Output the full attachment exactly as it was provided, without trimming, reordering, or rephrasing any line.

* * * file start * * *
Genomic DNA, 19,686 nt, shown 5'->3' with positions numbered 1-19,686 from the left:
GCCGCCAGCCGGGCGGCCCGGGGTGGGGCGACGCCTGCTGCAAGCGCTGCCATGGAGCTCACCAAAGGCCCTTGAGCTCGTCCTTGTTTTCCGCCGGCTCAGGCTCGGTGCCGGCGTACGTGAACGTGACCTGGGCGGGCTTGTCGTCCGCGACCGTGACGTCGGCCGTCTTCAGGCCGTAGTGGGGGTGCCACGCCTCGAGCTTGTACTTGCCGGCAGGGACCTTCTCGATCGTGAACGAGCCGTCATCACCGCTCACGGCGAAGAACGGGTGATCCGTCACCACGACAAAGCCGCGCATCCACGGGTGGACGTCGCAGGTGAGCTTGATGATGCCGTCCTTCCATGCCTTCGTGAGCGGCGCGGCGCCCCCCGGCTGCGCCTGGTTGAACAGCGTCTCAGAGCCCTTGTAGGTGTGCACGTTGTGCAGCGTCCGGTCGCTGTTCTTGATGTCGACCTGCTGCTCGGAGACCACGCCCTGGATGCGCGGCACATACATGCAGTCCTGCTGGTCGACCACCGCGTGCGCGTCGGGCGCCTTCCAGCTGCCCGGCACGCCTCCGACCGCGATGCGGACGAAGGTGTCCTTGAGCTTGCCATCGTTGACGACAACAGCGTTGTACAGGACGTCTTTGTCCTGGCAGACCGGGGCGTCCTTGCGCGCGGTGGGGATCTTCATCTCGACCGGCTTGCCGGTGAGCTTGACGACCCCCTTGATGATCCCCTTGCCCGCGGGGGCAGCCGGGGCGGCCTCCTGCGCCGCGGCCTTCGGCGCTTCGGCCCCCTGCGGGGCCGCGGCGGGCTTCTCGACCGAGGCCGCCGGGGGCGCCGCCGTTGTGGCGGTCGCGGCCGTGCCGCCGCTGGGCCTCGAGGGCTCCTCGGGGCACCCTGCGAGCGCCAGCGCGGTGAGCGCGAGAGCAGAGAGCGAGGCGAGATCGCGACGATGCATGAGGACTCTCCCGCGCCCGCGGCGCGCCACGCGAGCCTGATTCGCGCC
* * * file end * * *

Genomic DNA, 19,686 nt, shown 5'->3' with positions numbered 1-19,686 from the left:
GCCGCCAGCCGGGCGGCCCGGGGTGGGGCGACGCCTGCTGCAAGCGCTGCCATGGAGCTCACCAAAGGCCCTTGAGCTCGTCCTTGTTTTCCGCCGGCTCAGGCTCGGTGCCGGCGTACGTGAACGTGACCTGGGCGGGCTTGTCGTCCGCGACCGTGACGTCGGCCGTCTTCAGGCCGTAGTGGGGGTGCCACGCCTCGAGCTTGTACTTGCCGGCAGGGACCTTCTCGATCGTGAACGAGCCGTCATCACCGCTCACGGCGAAGAACGGGTGATCCGTCACCACGACAAAGCCGCGCATCCACGGGTGGACGTCGCAGGTGAGCTTGATGATGCCGTCCTTCCATGCCTTCGTGAGCGGCGCGGCGCCCCCCGGCTGCGCCTGGTTGAACAGCGTCTCAGAGCCCTTGTAGGTGTGCACGTTGTGCAGCGTCCGGTCGCTGTTCTTGATGTCGACCTGCTGCTCGGAGACCACGCCCTGGATGCGCGGCACATACATGCAGTCCTGCTGGTCGACCACCGCGTGCGCGTCGGGCGCCTTCCAGCTGCCCGGCACGCCTCCGACCGCGATGCGGACGAAGGTGTCCTTGAGCTTGCCATCGTTGACGACAACAGCGTTGTACAGGACGTCTTTGTCCTGGCAGACCGGGGCGTCCTTGCGCGCGGTGGGGATCTTCATCTCGACCGGCTTGCCGGTGAGCTTGACGACCCCCTTGATGATCCCCTTGCCCGCGGGGGCAGCCGGGGCGGCCTCCTGCGCCGCGGCCTTCGGCGCTTCGGCCCCCTGCGGGGCCGCGGCGGGCTTCTCGACCGAGGCCGCCGGGGGCGCCGCCGTTGTGGCGGTCGCGGCCGTGCCGCCGCTGGGCCTCGAGGGCTCCTCGGGGCACCCTGCGAGCGCCAGCGCGGTGAGCGCGAGAGCAGAGAGCGAGGCGAGATCGCGACGATGCATGAGGACTCTCCCGCGCCCGCGGCGCGCCACGCGAGCCTGATTCGCGCC